Posts Tagged ‘genetic’

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Alzheimer’s Caregiving the Radioman Way: A “Thank You” to all Caregivers

In honor of November as National Caregiver Month and National Alzheimer’s Disease Awareness Month we would like to take special notice of Mark Donham and to the late, Christine Donham. Within the past week we have posted a couple articles about Christine (Chris), and Mark’s story about their experience with Early-onset Alzheimer’s disease. Chris noticed […]

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Herpes Drugs May Delay Progression of Alzheimer’s Disease | Alzheimer’s Articles, Information and Resources

Scientists at the University of Manchester suggest using antiviral drugs to slow the progression of Alzheimer’s Disease (AD). The results of the study seem to indicate that the herpes simplex virus type 1 (HSV1) is a risk factor for contracting Alzheimer’s, when it is present in the brains of people who have a specific genetic […]

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Family History May be a Stronger Influencer in Development of Alzheimer’s Disease Than Previously Thought | Alzheimer’s Articles, Information and Resources

Family history of Alzheimer disease is associated with several age-related changes that appear to influence Alzheimer’s disease (AD) biomarker abnormalities beyond the increased risk of the APOE4 gene, according to a report published in the October issue of Archives of Neurology, one of the JAMA/Archives journals. According to background information in the article, the “recent […]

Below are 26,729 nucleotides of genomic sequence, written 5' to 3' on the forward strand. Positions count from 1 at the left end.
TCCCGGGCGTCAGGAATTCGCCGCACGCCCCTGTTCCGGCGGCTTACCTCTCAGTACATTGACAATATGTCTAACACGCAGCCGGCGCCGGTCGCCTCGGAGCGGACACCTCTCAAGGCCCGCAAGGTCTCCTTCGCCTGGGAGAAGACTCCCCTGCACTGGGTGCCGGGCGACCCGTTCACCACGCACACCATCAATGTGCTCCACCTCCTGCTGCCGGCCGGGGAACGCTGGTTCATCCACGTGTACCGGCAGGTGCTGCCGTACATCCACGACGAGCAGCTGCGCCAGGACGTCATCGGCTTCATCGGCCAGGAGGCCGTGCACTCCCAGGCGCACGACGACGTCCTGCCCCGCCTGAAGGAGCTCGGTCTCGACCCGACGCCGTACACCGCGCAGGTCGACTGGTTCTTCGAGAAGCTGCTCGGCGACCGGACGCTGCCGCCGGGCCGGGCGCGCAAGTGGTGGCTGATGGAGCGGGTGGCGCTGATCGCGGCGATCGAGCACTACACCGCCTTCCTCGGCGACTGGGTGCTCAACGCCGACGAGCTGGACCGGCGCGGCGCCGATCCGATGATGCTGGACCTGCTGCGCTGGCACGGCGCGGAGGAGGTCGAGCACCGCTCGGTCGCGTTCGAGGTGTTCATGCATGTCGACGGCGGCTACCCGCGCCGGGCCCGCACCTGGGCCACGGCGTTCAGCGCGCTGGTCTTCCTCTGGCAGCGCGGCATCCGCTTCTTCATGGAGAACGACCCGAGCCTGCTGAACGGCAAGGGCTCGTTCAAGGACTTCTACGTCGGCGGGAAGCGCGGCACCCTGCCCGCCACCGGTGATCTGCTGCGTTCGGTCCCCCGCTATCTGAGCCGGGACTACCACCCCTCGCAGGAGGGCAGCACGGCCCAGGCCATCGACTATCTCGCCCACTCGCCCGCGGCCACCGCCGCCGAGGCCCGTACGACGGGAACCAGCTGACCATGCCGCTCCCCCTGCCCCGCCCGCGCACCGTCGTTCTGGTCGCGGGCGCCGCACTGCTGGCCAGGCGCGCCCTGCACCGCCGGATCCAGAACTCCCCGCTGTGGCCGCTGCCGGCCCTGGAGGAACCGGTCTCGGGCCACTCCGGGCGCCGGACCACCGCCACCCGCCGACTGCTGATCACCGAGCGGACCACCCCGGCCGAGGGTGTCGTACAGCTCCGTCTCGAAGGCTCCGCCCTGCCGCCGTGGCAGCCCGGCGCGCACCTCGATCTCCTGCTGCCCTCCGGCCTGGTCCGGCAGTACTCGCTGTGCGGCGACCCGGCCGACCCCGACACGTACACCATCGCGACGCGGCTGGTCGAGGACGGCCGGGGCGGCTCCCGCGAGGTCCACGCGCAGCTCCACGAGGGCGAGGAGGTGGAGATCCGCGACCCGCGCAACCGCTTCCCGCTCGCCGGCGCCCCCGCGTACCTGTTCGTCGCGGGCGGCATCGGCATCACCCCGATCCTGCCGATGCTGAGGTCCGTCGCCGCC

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Scientists Hope they Have Found Way to Turn Off Neurodegenerative Diseases | Alzheimer’s Articles, Information and Resources

As the elderly populations rise in many parts of the world, including the U.S., so does the incidence of neurodegenerative disease. Now a team of scientists led by Northwestern University professor Richard I. Morimoto may have discovered a “master switch” that controls the development of the diseases, which include Alzheimer’s and Parkinson’s, and how long […]

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Potential Target for Treating Common Form of Early-Onset Dementia Identified

No cure exists for frontotemporal dementia, which strikes between the ages of 40 and 64 and accounts for at least one in four cases of early-onset dementia. Caused by the death of cells in the front and sides of the brain, the disease can lead to dramatic changes in a patient’s personality and behavior, including […]